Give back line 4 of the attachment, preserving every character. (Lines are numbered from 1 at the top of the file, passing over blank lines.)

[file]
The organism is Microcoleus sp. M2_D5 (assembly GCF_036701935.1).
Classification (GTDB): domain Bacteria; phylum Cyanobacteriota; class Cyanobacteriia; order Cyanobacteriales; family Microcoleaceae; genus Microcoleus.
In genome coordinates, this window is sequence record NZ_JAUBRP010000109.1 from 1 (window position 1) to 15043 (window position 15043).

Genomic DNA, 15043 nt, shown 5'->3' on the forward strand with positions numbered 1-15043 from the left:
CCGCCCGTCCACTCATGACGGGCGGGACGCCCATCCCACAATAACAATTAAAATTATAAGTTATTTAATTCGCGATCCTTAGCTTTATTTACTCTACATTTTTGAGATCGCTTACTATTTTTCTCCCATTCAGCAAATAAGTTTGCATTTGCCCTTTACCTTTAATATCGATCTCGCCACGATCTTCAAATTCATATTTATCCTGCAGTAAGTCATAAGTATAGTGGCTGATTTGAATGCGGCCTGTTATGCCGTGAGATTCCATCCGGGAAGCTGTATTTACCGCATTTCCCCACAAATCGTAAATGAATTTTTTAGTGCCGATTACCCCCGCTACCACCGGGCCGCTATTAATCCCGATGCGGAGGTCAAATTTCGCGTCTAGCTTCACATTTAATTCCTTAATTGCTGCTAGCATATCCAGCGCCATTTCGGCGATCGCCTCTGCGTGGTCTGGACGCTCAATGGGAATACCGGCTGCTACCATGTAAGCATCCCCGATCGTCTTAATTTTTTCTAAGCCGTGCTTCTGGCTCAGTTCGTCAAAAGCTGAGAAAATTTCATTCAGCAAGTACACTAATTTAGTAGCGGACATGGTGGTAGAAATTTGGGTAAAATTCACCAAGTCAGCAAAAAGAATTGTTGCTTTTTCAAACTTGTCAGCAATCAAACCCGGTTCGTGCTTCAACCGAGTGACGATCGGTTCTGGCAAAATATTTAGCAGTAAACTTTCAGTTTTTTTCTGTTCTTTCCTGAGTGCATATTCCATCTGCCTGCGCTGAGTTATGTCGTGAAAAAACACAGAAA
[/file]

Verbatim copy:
Genomic DNA, 15043 nt, shown 5'->3' on the forward strand with positions numbered 1-15043 from the left: